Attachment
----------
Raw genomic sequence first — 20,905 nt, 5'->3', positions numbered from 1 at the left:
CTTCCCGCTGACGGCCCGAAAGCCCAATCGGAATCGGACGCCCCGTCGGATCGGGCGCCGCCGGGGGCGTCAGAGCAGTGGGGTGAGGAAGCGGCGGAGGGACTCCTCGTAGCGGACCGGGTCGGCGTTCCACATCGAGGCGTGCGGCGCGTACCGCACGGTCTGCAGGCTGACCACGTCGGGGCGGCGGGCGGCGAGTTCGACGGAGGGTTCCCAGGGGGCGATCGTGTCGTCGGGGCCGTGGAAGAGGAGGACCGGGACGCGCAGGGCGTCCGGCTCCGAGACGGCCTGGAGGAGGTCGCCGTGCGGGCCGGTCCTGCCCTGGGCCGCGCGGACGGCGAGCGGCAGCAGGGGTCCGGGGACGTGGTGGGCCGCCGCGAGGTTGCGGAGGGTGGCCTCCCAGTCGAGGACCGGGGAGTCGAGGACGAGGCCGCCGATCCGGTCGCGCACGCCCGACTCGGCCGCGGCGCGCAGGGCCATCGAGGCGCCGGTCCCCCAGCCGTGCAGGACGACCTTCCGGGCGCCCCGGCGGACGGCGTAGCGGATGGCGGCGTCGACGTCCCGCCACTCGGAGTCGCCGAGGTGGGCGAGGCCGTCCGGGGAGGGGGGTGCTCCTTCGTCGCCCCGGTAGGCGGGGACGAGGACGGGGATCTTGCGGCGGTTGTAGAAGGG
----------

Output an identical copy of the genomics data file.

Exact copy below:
Raw genomic sequence first — 20,905 nt, 5'->3', positions numbered from 1 at the left:
CTTCCCGCTGACGGCCCGAAAGCCCAATCGGAATCGGACGCCCCGTCGGATCGGGCGCCGCCGGGGGCGTCAGAGCAGTGGGGTGAGGAAGCGGCGGAGGGACTCCTCGTAGCGGACCGGGTCGGCGTTCCACATCGAGGCGTGCGGCGCGTACCGCACGGTCTGCAGGCTGACCACGTCGGGGCGGCGGGCGGCGAGTTCGACGGAGGGTTCCCAGGGGGCGATCGTGTCGTCGGGGCCGTGGAAGAGGAGGACCGGGACGCGCAGGGCGTCCGGCTCCGAGACGGCCTGGAGGAGGTCGCCGTGCGGGCCGGTCCTGCCCTGGGCCGCGCGGACGGCGAGCGGCAGCAGGGGTCCGGGGACGTGGTGGGCCGCCGCGAGGTTGCGGAGGGTGGCCTCCCAGTCGAGGACCGGGGAGTCGAGGACGAGGCCGCCGATCCGGTCGCGCACGCCCGACTCGGCCGCGGCGCGCAGGGCCATCGAGGCGCCGGTCCCCCAGCCGTGCAGGACGACCTTCCGGGCGCCCCGGCGGACGGCGTAGCGGATGGCGGCGTCGACGTCCCGCCACTCGGAGTCGCCGAGGTGGGCGAGGCCGTCCGGGGAGGGGGGTGCTCCTTCGTCGCCCCGGTAGGCGGGGACGAGGACGGGGATCTTGCGGCGGTTGTAGAAGGG